[This piece was written by Aimee Croft, RD, lead dietitian for St. Peter’s Hospital.]
Ghosts and goblins may not be the only scary thing this Halloween! Saturated fats and sweet treats can be just as frightening to your diet. Here are a few healthy substitutes to include at your next party or on kid’s plates, so your Monster Mash won’t crash your diet.
First, try changing out sour cream or mayonnaise with lower fat options such as plain Greek yogurt or avocado, to decrease saturated fat. Another idea is to swap out added sugars with natural sugars.
Instead of having candy corn for dessert, substitute with a parfait in the same color scheme. Layer yogurt on the bottom and then add a layer of orange fruit, such as cantaloupe or oranges. Finally, top it all off with a yellow fruit such as pineapple or mango. This sweet treat will add vitamin c, fiber, and a boost to your immune system to ward off Dr. Frankenstein for another day.
Fruits and vegetables are a great vehicle for creative minds. Transform basic shapes of sliced apples, grapes, cereal, bananas, pretzels, and oranges into ghosts, monsters, broomsticks, pumpkins, or spiders – Oh my! Visit www.twohealthykitchens.com for tips on how to transform apples, grapes, cereal, nut butter, and dark chocolate into playful monsters.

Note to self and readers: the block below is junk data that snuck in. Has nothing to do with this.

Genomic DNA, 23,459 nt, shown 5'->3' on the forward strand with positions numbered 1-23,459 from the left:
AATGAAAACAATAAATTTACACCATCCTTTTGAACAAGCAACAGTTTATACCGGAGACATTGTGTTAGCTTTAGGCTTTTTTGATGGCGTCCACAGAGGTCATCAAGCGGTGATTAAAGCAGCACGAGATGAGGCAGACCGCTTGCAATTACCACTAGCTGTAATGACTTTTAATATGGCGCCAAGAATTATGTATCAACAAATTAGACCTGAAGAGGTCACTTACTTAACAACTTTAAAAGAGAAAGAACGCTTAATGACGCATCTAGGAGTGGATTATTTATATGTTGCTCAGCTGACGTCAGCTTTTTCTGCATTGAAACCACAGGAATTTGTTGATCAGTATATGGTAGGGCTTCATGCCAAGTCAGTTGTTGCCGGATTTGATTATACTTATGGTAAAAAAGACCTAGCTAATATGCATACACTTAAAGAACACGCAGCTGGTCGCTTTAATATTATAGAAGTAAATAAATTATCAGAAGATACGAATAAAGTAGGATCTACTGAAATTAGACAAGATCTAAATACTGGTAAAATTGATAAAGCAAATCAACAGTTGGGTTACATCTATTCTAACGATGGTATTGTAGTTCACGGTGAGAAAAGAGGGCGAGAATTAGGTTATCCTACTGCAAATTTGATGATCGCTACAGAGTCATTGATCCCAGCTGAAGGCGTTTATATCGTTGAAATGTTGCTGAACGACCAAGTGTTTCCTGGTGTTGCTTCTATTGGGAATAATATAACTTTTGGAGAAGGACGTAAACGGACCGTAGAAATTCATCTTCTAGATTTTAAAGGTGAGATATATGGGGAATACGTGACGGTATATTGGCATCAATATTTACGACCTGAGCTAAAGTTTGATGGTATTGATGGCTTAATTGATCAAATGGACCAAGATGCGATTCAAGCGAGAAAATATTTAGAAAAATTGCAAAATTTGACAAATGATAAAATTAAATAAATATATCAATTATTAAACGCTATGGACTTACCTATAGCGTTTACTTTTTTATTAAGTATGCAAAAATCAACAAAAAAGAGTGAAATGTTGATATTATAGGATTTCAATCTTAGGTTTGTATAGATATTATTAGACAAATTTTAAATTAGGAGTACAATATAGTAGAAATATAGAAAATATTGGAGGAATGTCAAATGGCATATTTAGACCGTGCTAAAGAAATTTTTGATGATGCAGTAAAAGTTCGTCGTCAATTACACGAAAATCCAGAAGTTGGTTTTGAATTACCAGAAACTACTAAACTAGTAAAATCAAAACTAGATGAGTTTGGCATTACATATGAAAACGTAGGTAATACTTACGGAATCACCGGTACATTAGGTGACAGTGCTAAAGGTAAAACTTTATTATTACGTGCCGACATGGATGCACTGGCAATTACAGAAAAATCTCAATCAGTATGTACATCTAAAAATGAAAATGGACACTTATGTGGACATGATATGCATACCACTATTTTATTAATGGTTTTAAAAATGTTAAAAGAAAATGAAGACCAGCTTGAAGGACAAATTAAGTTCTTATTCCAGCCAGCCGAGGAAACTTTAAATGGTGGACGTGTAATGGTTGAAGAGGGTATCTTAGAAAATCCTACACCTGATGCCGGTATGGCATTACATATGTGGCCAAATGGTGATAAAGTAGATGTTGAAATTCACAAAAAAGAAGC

Some of my favorites: Take a clear cup, fill it with green grapes, and then decorate the cup with markers to look like a monster. Mold pretzels and cheese into broomsticks or peel oranges and top off with celery to make pumpkins. Another ghoulish treat is half a banana with dark chocolate chips eyes and a raisin for a mouth. Get creative and soon you’ll have a platter full of delicious Halloween flair (not to mention good sources of vitamins and minerals).
Using food as puzzle pieces, a creative chef can make anything from a witch to a skeleton, although a festive title can often make a bigger statement than what a dish looks like. If your sculpting skills are a little rusty, keep it simple: Set out a platter of veggie sticks and call it a Bag of Bones with dip! Or, turn a fruit salad into a pile of eyes with the key placement of a few eyeball candies.
Are you carving pumpkins this year to invite in the good spirit of Halloween? If so, don’t leave the seeds behind! Roasted pumpkin seeds make a great snack by themselves or can be added to a themed trail mix to add fiber and protein. The carved pumpkin can also be used for table decoration or to hold your fruit salad (just fit your serving dish right inside).
So, this Halloween, whether your party is scary or goofy, or you’re just trying to get more fruits and vegetables into your kids’ diet, remember to use your imagination and to put nutrition first! Happy Halloween!